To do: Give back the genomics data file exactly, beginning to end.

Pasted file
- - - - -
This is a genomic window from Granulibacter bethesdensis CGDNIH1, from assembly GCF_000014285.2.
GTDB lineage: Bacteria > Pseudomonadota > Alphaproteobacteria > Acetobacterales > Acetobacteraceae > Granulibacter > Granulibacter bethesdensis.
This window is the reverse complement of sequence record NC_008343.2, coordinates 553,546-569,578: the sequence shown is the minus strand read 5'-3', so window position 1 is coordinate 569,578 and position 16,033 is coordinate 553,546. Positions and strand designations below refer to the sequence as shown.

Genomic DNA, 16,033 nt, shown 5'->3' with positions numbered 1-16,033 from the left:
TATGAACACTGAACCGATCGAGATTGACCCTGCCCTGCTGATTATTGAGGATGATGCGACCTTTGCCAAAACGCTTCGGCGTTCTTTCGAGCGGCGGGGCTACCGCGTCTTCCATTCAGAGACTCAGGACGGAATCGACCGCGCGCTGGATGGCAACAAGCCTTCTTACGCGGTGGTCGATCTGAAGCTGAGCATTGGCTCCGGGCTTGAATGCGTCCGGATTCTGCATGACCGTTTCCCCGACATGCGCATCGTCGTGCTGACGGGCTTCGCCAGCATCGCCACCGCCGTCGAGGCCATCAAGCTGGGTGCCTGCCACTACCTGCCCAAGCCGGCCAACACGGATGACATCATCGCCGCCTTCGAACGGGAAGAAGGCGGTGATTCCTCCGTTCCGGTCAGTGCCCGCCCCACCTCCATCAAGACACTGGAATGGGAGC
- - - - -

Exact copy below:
This is a genomic window from Granulibacter bethesdensis CGDNIH1, from assembly GCF_000014285.2.
GTDB lineage: Bacteria > Pseudomonadota > Alphaproteobacteria > Acetobacterales > Acetobacteraceae > Granulibacter > Granulibacter bethesdensis.
This window is the reverse complement of sequence record NC_008343.2, coordinates 553,546-569,578: the sequence shown is the minus strand read 5'-3', so window position 1 is coordinate 569,578 and position 16,033 is coordinate 553,546. Positions and strand designations below refer to the sequence as shown.

Genomic DNA, 16,033 nt, shown 5'->3' with positions numbered 1-16,033 from the left:
TATGAACACTGAACCGATCGAGATTGACCCTGCCCTGCTGATTATTGAGGATGATGCGACCTTTGCCAAAACGCTTCGGCGTTCTTTCGAGCGGCGGGGCTACCGCGTCTTCCATTCAGAGACTCAGGACGGAATCGACCGCGCGCTGGATGGCAACAAGCCTTCTTACGCGGTGGTCGATCTGAAGCTGAGCATTGGCTCCGGGCTTGAATGCGTCCGGATTCTGCATGACCGTTTCCCCGACATGCGCATCGTCGTGCTGACGGGCTTCGCCAGCATCGCCACCGCCGTCGAGGCCATCAAGCTGGGTGCCTGCCACTACCTGCCCAAGCCGGCCAACACGGATGACATCATCGCCGCCTTCGAACGGGAAGAAGGCGGTGATTCCTCCGTTCCGGTCAGTGCCCGCCCCACCTCCATCAAGACACTGGAATGGGAGC